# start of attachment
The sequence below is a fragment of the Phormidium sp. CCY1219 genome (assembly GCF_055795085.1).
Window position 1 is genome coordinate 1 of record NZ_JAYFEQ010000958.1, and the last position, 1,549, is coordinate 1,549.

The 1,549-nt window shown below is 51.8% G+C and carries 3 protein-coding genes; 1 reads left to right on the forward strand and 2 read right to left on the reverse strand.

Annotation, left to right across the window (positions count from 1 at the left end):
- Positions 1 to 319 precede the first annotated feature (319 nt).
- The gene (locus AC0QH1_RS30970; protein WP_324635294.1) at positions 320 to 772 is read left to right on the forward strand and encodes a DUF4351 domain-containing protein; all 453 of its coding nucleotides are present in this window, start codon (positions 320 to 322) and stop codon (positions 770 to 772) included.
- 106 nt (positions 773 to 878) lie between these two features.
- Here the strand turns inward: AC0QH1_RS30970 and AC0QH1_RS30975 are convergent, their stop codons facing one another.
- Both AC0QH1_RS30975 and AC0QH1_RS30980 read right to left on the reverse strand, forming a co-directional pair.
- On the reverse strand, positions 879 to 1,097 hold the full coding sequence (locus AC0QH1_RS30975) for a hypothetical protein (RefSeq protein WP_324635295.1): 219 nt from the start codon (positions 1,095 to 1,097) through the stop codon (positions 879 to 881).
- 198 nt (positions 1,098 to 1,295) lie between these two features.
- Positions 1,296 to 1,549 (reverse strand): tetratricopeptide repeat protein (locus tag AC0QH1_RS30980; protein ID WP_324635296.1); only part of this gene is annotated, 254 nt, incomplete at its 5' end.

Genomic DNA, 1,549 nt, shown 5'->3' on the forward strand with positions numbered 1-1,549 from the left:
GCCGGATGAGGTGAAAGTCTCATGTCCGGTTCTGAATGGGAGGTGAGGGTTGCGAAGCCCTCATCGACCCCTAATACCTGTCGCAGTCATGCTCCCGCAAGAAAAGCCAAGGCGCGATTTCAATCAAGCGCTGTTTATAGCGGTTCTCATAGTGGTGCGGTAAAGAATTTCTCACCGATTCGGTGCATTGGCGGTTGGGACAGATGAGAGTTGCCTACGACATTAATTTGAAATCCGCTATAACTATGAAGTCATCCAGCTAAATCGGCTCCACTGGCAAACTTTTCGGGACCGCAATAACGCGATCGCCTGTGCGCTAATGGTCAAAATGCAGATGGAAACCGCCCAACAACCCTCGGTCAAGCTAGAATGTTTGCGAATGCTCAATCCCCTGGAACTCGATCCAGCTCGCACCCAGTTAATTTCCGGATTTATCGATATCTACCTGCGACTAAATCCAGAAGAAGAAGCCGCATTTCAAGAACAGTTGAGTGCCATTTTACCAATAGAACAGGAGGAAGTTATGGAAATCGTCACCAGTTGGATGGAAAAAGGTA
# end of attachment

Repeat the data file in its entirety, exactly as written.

The sequence below is a fragment of the Phormidium sp. CCY1219 genome (assembly GCF_055795085.1).
Window position 1 is genome coordinate 1 of record NZ_JAYFEQ010000958.1, and the last position, 1,549, is coordinate 1,549.

The 1,549-nt window shown below is 51.8% G+C and carries 3 protein-coding genes; 1 reads left to right on the forward strand and 2 read right to left on the reverse strand.

Annotation, left to right across the window (positions count from 1 at the left end):
- Positions 1 to 319 precede the first annotated feature (319 nt).
- The gene (locus AC0QH1_RS30970; protein WP_324635294.1) at positions 320 to 772 is read left to right on the forward strand and encodes a DUF4351 domain-containing protein; all 453 of its coding nucleotides are present in this window, start codon (positions 320 to 322) and stop codon (positions 770 to 772) included.
- 106 nt (positions 773 to 878) lie between these two features.
- Here the strand turns inward: AC0QH1_RS30970 and AC0QH1_RS30975 are convergent, their stop codons facing one another.
- Both AC0QH1_RS30975 and AC0QH1_RS30980 read right to left on the reverse strand, forming a co-directional pair.
- On the reverse strand, positions 879 to 1,097 hold the full coding sequence (locus AC0QH1_RS30975) for a hypothetical protein (RefSeq protein WP_324635295.1): 219 nt from the start codon (positions 1,095 to 1,097) through the stop codon (positions 879 to 881).
- 198 nt (positions 1,098 to 1,295) lie between these two features.
- Positions 1,296 to 1,549 (reverse strand): tetratricopeptide repeat protein (locus tag AC0QH1_RS30980; protein ID WP_324635296.1); only part of this gene is annotated, 254 nt, incomplete at its 5' end.

Genomic DNA, 1,549 nt, shown 5'->3' on the forward strand with positions numbered 1-1,549 from the left:
GCCGGATGAGGTGAAAGTCTCATGTCCGGTTCTGAATGGGAGGTGAGGGTTGCGAAGCCCTCATCGACCCCTAATACCTGTCGCAGTCATGCTCCCGCAAGAAAAGCCAAGGCGCGATTTCAATCAAGCGCTGTTTATAGCGGTTCTCATAGTGGTGCGGTAAAGAATTTCTCACCGATTCGGTGCATTGGCGGTTGGGACAGATGAGAGTTGCCTACGACATTAATTTGAAATCCGCTATAACTATGAAGTCATCCAGCTAAATCGGCTCCACTGGCAAACTTTTCGGGACCGCAATAACGCGATCGCCTGTGCGCTAATGGTCAAAATGCAGATGGAAACCGCCCAACAACCCTCGGTCAAGCTAGAATGTTTGCGAATGCTCAATCCCCTGGAACTCGATCCAGCTCGCACCCAGTTAATTTCCGGATTTATCGATATCTACCTGCGACTAAATCCAGAAGAAGAAGCCGCATTTCAAGAACAGTTGAGTGCCATTTTACCAATAGAACAGGAGGAAGTTATGGAAATCGTCACCAGTTGGATGGAAAAAGGTA